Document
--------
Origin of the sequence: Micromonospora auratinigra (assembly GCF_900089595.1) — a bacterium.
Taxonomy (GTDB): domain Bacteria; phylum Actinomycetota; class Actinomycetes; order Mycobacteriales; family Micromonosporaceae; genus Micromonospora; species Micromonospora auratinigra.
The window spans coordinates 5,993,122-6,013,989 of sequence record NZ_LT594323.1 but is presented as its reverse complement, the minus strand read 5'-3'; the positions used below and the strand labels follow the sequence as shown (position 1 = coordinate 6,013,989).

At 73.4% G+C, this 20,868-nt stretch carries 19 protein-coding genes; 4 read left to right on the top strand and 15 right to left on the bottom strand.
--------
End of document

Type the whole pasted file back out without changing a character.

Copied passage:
Origin of the sequence: Micromonospora auratinigra (assembly GCF_900089595.1) — a bacterium.
Taxonomy (GTDB): domain Bacteria; phylum Actinomycetota; class Actinomycetes; order Mycobacteriales; family Micromonosporaceae; genus Micromonospora; species Micromonospora auratinigra.
The window spans coordinates 5,993,122-6,013,989 of sequence record NZ_LT594323.1 but is presented as its reverse complement, the minus strand read 5'-3'; the positions used below and the strand labels follow the sequence as shown (position 1 = coordinate 6,013,989).

At 73.4% G+C, this 20,868-nt stretch carries 19 protein-coding genes; 4 read left to right on the top strand and 15 right to left on the bottom strand.